Monday, 8 September 2014

Never mind Assad, we might have to treat with al-Baghdadi

Clearly, the Islamic State's grandiose expansion must be curbed and we must hope that he abandons his proselytisation by the sword, but this piece by Mariam Karouny in last Saturday's Independent shows how Abu Bakr al-Baghdadi has restored civil order and some prosperity to the areas of Syria and Iraq under his control. It will not happen soon, but the price of iState's genocide may not seem higher than that of the Israel Defence Force when it comes to ensuring stability and security of its citizens. The US in particular, given that its ally Saudi Arabia has been supporting Sunnis in Iraq and Syria, may just tolerate facts on the ground if she can ensure that she will no longer be involved militarily.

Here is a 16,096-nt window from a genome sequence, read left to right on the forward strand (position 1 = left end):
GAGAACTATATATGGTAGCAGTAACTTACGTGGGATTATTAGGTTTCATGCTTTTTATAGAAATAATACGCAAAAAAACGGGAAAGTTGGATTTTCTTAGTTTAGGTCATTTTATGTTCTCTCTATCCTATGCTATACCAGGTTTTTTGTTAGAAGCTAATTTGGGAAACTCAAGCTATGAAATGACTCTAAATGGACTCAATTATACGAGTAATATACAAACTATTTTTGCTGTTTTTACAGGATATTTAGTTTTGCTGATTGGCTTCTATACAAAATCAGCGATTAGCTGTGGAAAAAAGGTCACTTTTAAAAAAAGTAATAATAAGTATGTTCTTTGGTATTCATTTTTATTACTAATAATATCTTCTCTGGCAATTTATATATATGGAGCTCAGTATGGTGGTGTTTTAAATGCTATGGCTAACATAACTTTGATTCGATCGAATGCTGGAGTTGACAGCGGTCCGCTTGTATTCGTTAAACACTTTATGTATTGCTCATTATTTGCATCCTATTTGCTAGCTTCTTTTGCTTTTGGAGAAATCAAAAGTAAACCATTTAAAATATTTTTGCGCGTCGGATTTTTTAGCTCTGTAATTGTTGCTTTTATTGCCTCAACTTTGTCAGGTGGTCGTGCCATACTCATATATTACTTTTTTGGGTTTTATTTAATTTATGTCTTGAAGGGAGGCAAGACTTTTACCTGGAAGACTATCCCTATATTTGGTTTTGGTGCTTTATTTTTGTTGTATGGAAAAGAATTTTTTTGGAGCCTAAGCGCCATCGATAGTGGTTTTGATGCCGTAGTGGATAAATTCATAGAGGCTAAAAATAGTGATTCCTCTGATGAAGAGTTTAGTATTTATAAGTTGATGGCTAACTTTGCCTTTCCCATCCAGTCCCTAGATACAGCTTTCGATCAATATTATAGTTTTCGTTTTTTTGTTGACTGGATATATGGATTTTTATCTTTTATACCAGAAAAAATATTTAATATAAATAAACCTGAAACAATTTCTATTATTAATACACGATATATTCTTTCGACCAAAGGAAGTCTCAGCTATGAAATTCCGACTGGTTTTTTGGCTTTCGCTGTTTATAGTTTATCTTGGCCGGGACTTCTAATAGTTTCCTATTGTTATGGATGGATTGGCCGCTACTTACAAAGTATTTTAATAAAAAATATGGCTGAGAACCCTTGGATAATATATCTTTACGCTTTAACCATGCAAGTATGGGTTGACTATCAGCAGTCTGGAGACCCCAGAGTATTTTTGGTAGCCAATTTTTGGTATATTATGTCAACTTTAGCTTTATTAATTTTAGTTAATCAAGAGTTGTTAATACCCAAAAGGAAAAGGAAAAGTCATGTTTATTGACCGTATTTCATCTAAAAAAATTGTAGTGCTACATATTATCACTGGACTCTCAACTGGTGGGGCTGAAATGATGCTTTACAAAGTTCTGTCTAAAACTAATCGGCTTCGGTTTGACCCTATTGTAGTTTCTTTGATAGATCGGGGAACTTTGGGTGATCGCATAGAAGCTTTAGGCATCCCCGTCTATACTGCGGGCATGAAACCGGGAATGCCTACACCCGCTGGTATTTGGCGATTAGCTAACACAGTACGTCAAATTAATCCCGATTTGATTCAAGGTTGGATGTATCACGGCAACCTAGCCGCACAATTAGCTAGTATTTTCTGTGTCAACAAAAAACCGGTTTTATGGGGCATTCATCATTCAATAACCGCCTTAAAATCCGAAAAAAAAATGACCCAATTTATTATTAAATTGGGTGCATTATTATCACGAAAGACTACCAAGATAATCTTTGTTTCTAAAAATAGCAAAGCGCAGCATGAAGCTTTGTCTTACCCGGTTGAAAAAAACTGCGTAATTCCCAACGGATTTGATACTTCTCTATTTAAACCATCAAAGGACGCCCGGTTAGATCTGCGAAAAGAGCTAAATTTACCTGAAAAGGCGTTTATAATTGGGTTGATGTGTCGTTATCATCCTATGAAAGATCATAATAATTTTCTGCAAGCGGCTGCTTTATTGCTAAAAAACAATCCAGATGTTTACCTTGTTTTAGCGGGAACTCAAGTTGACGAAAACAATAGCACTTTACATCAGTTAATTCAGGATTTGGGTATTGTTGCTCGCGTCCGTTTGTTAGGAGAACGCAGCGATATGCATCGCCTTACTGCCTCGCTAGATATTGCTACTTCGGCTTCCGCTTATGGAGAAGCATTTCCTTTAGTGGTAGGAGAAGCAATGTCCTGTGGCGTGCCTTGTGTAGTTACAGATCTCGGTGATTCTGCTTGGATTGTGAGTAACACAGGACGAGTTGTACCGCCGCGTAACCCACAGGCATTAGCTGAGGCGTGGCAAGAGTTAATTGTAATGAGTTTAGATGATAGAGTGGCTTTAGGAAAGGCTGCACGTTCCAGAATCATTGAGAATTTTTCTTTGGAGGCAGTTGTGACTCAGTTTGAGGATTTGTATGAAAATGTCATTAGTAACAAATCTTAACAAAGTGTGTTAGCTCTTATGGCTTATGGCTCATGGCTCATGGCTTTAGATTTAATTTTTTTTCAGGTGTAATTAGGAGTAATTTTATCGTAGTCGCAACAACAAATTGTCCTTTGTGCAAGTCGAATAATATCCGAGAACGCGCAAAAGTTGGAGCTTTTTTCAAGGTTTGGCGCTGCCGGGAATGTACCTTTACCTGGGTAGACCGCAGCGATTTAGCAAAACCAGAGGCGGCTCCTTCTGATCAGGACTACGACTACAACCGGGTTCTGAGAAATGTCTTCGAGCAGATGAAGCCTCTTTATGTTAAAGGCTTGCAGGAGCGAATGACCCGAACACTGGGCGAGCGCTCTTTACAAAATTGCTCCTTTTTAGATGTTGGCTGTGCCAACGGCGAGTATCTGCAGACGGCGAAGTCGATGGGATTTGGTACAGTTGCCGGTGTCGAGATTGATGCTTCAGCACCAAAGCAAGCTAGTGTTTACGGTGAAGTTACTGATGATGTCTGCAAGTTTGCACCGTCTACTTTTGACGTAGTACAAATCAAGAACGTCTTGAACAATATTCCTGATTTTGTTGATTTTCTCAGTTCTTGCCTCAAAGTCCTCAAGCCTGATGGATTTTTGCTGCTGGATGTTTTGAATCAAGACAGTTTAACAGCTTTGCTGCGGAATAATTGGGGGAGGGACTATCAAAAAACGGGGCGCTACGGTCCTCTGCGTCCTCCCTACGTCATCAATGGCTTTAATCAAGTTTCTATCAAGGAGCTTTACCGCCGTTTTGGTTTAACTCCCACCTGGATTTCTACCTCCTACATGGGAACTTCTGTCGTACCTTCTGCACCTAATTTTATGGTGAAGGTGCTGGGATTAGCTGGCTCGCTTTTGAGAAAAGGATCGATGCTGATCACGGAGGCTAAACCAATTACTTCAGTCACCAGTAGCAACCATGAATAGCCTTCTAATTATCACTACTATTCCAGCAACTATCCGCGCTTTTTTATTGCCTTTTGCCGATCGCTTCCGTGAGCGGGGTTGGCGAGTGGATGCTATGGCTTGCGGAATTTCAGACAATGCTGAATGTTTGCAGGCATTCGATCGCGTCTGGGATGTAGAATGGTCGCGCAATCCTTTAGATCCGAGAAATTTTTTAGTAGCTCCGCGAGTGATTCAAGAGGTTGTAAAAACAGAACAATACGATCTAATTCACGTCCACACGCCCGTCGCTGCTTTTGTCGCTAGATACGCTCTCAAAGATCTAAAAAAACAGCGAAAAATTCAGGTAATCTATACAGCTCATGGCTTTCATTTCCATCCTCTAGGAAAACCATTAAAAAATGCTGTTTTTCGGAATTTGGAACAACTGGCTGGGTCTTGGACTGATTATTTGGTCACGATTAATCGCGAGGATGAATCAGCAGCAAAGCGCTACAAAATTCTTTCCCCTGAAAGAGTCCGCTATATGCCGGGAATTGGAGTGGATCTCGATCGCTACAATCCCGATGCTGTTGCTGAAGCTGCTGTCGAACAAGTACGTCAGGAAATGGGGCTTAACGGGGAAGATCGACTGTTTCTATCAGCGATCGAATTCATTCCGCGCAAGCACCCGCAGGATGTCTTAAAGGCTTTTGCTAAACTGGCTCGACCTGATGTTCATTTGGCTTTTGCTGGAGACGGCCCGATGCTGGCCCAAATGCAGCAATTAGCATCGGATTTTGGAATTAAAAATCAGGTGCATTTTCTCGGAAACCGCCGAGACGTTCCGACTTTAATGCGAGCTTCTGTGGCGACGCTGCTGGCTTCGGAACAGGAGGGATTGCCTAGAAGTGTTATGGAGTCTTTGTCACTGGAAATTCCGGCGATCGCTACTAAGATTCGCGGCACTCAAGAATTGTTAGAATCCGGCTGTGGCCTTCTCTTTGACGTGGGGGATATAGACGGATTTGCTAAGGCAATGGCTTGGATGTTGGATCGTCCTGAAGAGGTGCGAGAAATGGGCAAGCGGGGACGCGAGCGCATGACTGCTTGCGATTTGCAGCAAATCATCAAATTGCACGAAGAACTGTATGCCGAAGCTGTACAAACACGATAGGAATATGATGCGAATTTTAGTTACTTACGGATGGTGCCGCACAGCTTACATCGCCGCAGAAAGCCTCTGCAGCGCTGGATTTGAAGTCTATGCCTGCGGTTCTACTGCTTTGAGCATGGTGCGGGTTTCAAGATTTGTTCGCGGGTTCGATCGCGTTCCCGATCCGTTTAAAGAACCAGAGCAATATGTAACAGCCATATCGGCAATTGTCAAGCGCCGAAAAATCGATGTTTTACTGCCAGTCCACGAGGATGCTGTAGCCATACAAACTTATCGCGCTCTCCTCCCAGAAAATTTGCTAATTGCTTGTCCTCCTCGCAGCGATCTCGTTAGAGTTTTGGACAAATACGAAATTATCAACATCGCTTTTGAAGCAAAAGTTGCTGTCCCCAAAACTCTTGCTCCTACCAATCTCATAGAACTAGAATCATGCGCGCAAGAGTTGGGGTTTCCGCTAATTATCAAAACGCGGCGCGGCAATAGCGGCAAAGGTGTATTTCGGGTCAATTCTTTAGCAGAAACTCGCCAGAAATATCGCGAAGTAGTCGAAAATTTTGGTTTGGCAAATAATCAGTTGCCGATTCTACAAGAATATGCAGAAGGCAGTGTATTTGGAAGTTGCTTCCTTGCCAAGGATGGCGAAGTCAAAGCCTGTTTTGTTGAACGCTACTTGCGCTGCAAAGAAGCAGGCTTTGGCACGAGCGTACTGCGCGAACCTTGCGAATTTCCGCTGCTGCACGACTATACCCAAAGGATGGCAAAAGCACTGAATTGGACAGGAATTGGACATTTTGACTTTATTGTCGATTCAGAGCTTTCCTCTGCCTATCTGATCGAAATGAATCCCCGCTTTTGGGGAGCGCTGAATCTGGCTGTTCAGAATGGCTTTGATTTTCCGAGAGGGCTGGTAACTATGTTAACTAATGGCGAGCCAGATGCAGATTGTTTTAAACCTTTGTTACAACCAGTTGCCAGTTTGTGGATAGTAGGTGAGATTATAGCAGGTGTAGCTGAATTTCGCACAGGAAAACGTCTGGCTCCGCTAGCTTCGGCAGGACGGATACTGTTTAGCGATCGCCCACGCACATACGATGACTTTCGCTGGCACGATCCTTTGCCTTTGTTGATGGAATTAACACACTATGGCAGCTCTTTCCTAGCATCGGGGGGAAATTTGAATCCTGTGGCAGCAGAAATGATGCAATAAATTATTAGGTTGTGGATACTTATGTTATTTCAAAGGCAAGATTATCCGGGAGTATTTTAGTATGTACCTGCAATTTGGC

There is at least one precedent. Paul Kagame, though popularly elected in Rwanda, ruthlessly holds on to power. He is credibly accused of assassinating potential opponents or critical countrymen wherever they may be. His administration is suspected of fomenting rebellion in neighbouring countries. Yet Rwanda is one of the Department of International Development's favourite clients, because Justine Greening knows that practically all UK aid goes to where it is needed without corruption and it is used effectively.

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